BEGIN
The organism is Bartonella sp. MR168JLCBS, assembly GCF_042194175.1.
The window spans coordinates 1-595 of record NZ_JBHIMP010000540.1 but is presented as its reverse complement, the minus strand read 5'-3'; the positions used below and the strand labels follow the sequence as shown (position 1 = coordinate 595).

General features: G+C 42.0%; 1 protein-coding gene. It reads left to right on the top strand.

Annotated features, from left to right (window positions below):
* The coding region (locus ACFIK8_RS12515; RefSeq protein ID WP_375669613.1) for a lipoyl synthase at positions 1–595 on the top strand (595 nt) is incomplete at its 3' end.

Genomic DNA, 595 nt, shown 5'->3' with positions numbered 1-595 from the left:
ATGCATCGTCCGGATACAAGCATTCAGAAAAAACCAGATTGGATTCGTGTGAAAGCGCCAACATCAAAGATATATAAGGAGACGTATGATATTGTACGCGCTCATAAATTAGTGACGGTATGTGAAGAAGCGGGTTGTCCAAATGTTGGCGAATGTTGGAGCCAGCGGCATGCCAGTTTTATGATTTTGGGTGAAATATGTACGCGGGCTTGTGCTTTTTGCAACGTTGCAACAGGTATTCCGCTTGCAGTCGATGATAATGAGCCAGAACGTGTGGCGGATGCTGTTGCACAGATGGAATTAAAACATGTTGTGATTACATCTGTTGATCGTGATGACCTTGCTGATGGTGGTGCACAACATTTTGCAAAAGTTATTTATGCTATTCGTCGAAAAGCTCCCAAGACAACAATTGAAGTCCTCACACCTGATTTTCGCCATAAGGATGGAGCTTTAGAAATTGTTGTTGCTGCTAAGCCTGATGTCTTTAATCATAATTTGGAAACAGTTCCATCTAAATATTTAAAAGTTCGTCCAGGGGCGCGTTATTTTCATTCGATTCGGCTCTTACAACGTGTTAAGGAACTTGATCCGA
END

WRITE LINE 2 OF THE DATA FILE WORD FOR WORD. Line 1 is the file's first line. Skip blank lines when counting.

The window spans coordinates 1-595 of record NZ_JBHIMP010000540.1 but is presented as its reverse complement, the minus strand read 5'-3'; the positions used below and the strand labels follow the sequence as shown (position 1 = coordinate 595).